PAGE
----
Friday

24th Feb 2017

Arab countries complicate Med Union plan

  • A number of countries are making waves ahead of a summit set to launch the Mediterranean Union (Photo: EUobserver)

A number of Arab countries are worried that if they join the EU's planned Mediterranean Union together with Israel, it would imply a normalisation of bilateral relations, with the Algerian foreign minister stressing that an overall vision for the project still has to be agreed.

The Union for the Mediterranean was proposed by France last year to boost ties with the EU's southern neighbours – and to include Turkey in a political structure seen as an alternative to EU membership.

Dear EUobserver reader

Subscribe now for unrestricted access to EUobserver.

Sign up for 30 days' free trial, no obligation. Full subscription only 15 € / month or 150 € / year.

  1. Unlimited access on desktop and mobile
  2. All premium articles, analysis, commentary and investigations
  3. EUobserver archives

EUobserver is the only independent news media covering EU affairs in Brussels and all 28 member states.

♡ We value your support.

If you already have an account click here to login.

In March, the bloc's leaders agreed on a final and softer version of the project which would include Mauritania, Morocco, Algeria, Tunisia, Libya, Egypt, Jordan, Palestinian Authority, Israel, Syria, Lebanon, Turkey and Albania.

Croatia, Bosnia and Herzegovina, Montenegro and Monaco would also take part.

But Arab countries on Friday (6 June) asked for "clarifications on the consequences" of Israel joining the so-called Mediterranean Union, AFP reports.

"The membership of Israel was among questions we discussed and clarifications were urged on this," Algerian foreign minister Mourad Medelci said after a meeting of Mediterranean foreign ministers in Algiers.

"The Mediterranean Union must not normalise [relations] between Israel and Arab countries…The process of normalisation with Israel is linked to other debates and commitments," he added.

In particular, the Algerian foreign minister referred to an Arab peace initiative from 2002, which calls for the Jewish state to withdraw from the Palestinian territories it occupied in 1967, before talking about normalisation of ties.

Other issues

The official Mediterranean Union launch is planned to take place at a summit in Paris on 13 July, when France will hold the EU's rotating presidency.

However, a number of questions remain unsolved for some of the participants only a month before the start date.

In addition to Israel's participation, clarifications on other issues including the new union's institutions, financing and decision-making are needed as well, Mr Medelci said.

Southern Mediterranean countries fear that Brussels will dominate the decision-making process and the "overwhelming majority" of the 11 states participating in Friday's meeting in Algiers remain unconvinced by the term 'union' itself.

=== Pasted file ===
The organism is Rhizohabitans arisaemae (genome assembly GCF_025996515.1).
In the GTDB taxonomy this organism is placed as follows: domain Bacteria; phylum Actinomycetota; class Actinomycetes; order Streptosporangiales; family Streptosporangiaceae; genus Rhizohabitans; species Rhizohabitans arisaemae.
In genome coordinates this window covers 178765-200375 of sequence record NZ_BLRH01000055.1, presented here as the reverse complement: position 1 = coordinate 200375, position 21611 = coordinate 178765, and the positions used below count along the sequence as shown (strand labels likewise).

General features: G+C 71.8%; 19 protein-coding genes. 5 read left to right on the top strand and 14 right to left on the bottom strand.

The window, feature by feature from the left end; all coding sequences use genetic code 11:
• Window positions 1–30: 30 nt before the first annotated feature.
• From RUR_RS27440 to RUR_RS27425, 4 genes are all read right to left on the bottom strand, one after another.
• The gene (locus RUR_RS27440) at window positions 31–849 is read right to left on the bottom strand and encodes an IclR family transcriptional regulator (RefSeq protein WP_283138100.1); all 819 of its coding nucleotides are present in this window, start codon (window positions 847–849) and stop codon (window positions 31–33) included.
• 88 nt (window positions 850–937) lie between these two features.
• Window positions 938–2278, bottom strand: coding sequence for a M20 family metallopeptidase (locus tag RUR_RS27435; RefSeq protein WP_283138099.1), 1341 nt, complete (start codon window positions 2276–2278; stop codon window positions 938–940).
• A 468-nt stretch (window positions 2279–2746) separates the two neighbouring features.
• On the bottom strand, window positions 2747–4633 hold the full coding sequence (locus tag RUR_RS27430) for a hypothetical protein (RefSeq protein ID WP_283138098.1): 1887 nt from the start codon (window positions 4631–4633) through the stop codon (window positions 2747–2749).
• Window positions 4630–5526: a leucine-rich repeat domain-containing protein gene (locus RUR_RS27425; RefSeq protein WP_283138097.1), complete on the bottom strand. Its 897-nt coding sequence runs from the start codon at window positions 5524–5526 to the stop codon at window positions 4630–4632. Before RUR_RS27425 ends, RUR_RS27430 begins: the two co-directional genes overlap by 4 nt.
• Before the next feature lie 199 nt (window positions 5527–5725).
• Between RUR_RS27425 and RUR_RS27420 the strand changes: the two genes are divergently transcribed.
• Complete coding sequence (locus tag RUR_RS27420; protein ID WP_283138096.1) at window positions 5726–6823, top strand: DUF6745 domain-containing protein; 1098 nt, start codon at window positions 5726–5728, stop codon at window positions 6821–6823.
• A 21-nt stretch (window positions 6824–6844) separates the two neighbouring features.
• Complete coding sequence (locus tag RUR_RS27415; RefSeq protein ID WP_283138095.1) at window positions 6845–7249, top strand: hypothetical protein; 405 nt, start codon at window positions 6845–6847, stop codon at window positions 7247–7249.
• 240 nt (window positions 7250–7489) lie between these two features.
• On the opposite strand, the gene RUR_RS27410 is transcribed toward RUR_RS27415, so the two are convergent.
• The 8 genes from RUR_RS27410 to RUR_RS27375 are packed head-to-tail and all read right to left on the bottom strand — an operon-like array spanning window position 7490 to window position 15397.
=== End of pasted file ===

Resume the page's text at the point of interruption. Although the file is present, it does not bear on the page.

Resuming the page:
"Relations with the EU are unbalanced and decisions belong to those who now have money and know-how," Mr Medelci added.

For its part, Algeria has still not confirmed whether it will attend the 13 July summit.

Another country which is to still take a decision on joining the Mediterranean club is Turkey where "assessments are underway," Turkish foreign minister Ali Babacan said in May.

Recently, the country was irritated by a vote of French deputies to establish an obligatory referendum as a way to ratify Ankara's possible EU membership, calling such an approach "discriminatory."

This has made French diplomats nervous that Turkey may boycott the Mediterranean Union, according to reports in the French press.

Feature

Armenia-Azerbaijan war: Line of contact

“Frontline coffee is the best coffee in the world”, an Armenian lieutenant told EUobserver, with soldiers' morale among their strongest weapons in the war against an oil-rich foe.

Interview

The Armenia-Azerbaijan war: A refugee's story

The lynching of a woman in the Soviet Union in 1988 gives insight into why reconciliation remains so hard in the 30-year long war on Europe's eastern fringe.

News in Brief

  1. Spanish court jails former IMF chief Rato
  2. Macron proposes Nordic-style economic model for France
  3. Germany posts record high budget surplus
  4. Labour ousts Ukip in Brexit homeland
  5. Dutch lower house approves EU-Ukraine treaty
  6. WTO says Russian pork ban was illegal
  7. Belgian nuclear plant made 'significant progress' on safety
  8. Report: Commission gauging EU support for Poland sanctions

Stakeholders' Highlights

  1. European Healthy Lifestyle AllianceStudents Who Are Considered Fit Get Better Grades in School
  2. QS World MBA TourMeet with Leading International Business Schools in Paris on March 4th
  3. Malta EU 2017Economic Governance: Agreement Reached on Structural Reform Support Programme for Member States
  4. Socialists & DemocratsWomen Have to Work Ten Years Longer to Match Lifetime Earnings of Men
  5. Counter BalanceTrans-Adriatic Pipeline Is a Major Risk for Banks, Warns New Analysis
  6. Martens CentreEU and US Migration Policies Compared: Join the Debate on February 28th
  7. Swedish EnterprisesTechnology and Data Flows - Shaping the Society of Tomorrow
  8. UNICEFNearly 1.4 Million Children at Risk of Death as Famine Looms Across Africa and Yemen
  9. Malta EU 2017End of Roaming Fees: Council Reaches Agreement on Wholesale Caps
  10. Nordic Council of MinistersNordic Innovation House Opens in New York to Help Startups Access US Market
  11. Centre Maurits CoppietersMinorities and Migrations
  12. Salzburg Global SeminarThe Child in the City: Health, Parks and Play